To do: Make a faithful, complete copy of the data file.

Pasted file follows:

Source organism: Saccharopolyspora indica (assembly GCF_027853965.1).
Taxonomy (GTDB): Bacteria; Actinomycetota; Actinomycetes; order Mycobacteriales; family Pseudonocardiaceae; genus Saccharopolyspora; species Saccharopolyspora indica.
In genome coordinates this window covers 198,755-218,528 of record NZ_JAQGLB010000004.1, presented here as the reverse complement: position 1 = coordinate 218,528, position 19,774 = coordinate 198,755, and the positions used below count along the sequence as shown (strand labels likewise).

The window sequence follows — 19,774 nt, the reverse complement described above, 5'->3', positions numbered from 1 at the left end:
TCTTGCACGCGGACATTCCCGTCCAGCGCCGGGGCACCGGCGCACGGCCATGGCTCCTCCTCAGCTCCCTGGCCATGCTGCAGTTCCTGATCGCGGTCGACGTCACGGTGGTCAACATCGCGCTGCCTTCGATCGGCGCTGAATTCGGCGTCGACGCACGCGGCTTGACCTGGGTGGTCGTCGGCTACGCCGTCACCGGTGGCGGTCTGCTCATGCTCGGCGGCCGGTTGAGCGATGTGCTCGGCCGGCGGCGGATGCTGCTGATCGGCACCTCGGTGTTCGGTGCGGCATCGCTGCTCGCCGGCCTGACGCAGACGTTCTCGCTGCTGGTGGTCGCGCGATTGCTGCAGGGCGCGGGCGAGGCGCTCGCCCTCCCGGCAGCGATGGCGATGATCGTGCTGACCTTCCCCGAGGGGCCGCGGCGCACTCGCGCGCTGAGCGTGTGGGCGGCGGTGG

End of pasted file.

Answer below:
Source organism: Saccharopolyspora indica (assembly GCF_027853965.1).
Taxonomy (GTDB): Bacteria; Actinomycetota; Actinomycetes; order Mycobacteriales; family Pseudonocardiaceae; genus Saccharopolyspora; species Saccharopolyspora indica.
In genome coordinates this window covers 198,755-218,528 of record NZ_JAQGLB010000004.1, presented here as the reverse complement: position 1 = coordinate 218,528, position 19,774 = coordinate 198,755, and the positions used below count along the sequence as shown (strand labels likewise).

The window sequence follows — 19,774 nt, the reverse complement described above, 5'->3', positions numbered from 1 at the left end:
TCTTGCACGCGGACATTCCCGTCCAGCGCCGGGGCACCGGCGCACGGCCATGGCTCCTCCTCAGCTCCCTGGCCATGCTGCAGTTCCTGATCGCGGTCGACGTCACGGTGGTCAACATCGCGCTGCCTTCGATCGGCGCTGAATTCGGCGTCGACGCACGCGGCTTGACCTGGGTGGTCGTCGGCTACGCCGTCACCGGTGGCGGTCTGCTCATGCTCGGCGGCCGGTTGAGCGATGTGCTCGGCCGGCGGCGGATGCTGCTGATCGGCACCTCGGTGTTCGGTGCGGCATCGCTGCTCGCCGGCCTGACGCAGACGTTCTCGCTGCTGGTGGTCGCGCGATTGCTGCAGGGCGCGGGCGAGGCGCTCGCCCTCCCGGCAGCGATGGCGATGATCGTGCTGACCTTCCCCGAGGGGCCGCGGCGCACTCGCGCGCTGAGCGTGTGGGCGGCGGTGG